Understanding Parkinson’s

Parkinson’s is defined as a “neurodegenerative” brain disorder. Neurodegenerative means there is a continuous loss of structure or function of neurons (brain cells). Parkinson’s is a very debilitating disease being as it causes many involuntary movements. One of the most common symptoms is tremors that begin in the fingers and hands. A Parkinson’s patient’s hands usually shake when the hands are at rest. Another common symptom is “bradykinesia” which means slowness of movement. Parkinson’s can additionally cause stiffness and rigidity in the arms and legs. Another symptom is postural instability, which is unexplainable falling or instability. Parkinson’s can furthermore affect the ability of patients to control their facial expressions. The question that comes to mind with all of these symptoms is what is happening to the brain cells that makes them to deteriorate and causes a person to lose control of their body?

There are neurons (brain cells) that produce a very important substance in the brain called dopamine. Dopamine aids in controlling different motor skills and emotions. Dopamine is created in the substantia nigra. Substantia nigra is a special area in the brain dedicated to creating and using dopamine to communicate with the muscles of the body. Dopamine allows a person’s movements to appear fluent and natural. Researchers have not yet discovered what causes the diteratoin of the dopamine cells or how it begins. But it is known that once a high enough percentage of the “dopamine-producing cells are damaged, and do not produce enough dopamine, the motor symptoms of Parkinson’s disease appear.” The most accepted theory of where Parkinson’s starts is the “Braak’s hypothesis.” The Michael J. Fox Foundation for Parkinson’s Research explains that in 2003 Heiko Braak M.D. “outlined a Parkinson’s staging system, which describes the regional distribution and progression of protein aggregates in the brain. The same year, Braak theorized that the biological process of Parkinson’s may begin in the periphery before migrating to the brain.”  The Braak’s hypothesis claims that Parkinson’s starts in the part of the nervous system that controls sense of smell. Braak believes that the disease spreads to the nigra and cortex over several years and does not start there.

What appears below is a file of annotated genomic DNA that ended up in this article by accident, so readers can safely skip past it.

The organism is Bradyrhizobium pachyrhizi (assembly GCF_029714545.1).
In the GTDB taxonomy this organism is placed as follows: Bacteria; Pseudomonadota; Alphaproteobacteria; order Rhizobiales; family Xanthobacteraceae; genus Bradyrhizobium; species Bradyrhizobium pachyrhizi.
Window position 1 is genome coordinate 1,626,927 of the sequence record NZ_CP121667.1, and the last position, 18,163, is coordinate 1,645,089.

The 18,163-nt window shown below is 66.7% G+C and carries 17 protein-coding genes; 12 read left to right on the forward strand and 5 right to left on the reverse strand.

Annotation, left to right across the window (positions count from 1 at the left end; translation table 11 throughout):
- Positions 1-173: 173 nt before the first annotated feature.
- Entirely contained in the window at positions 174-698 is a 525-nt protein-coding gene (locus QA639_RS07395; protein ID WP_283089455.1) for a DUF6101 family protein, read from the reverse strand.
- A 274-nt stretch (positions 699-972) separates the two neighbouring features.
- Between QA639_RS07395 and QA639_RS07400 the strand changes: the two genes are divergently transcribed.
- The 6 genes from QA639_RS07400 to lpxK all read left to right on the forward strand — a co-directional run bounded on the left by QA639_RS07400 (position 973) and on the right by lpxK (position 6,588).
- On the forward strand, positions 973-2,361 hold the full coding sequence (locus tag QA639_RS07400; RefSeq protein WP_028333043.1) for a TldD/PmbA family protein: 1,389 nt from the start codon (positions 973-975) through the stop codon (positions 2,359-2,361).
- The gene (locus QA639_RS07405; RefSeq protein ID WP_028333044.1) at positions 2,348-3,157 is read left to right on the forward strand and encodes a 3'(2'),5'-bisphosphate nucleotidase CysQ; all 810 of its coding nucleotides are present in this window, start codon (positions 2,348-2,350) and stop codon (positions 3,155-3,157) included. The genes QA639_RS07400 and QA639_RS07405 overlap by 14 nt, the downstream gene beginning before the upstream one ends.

More research is obviously necessary for such a serious disease as Parkinson’s. For right now, most patients are given coping techniques along with medications that help regulate symptoms instead of the actual disease itself. The disease however, is not what kills people, but the symptoms the disease causes such as being unable to control one’s body. Involuntary overuse of muscles causes the body to weaken and lowers life expectancy significantly.

Different areas in brain affected by Parkinson’s






2 thoughts on “Understanding Parkinson’s

  1. Isabella Fordyce

    Something interesting…they used already-existing camera stabilizing technology to develop a spoon that makes it easier for sufferers of neurodegenerative diseases like Parkinson;s to feed themselves. Certainly not a cure but just a cool example of people thinking outside the box to help improve the lives of others


  2. Kaitlyn Middleton

    I am really happy that someone wrote a blog about this disorder because i always feel like there is heavy presence of this in the media and yet I myself don’t know much about it, this really helped me. I have heard about Michael J. Fox and all his work he does for the parkinson’s community so it was interesting to know what his foundation does and how they suggest living with this. I also liked how you incorporated the symptoms in the blog so we can be able to tell if someone has them or not when conducting a conversation.

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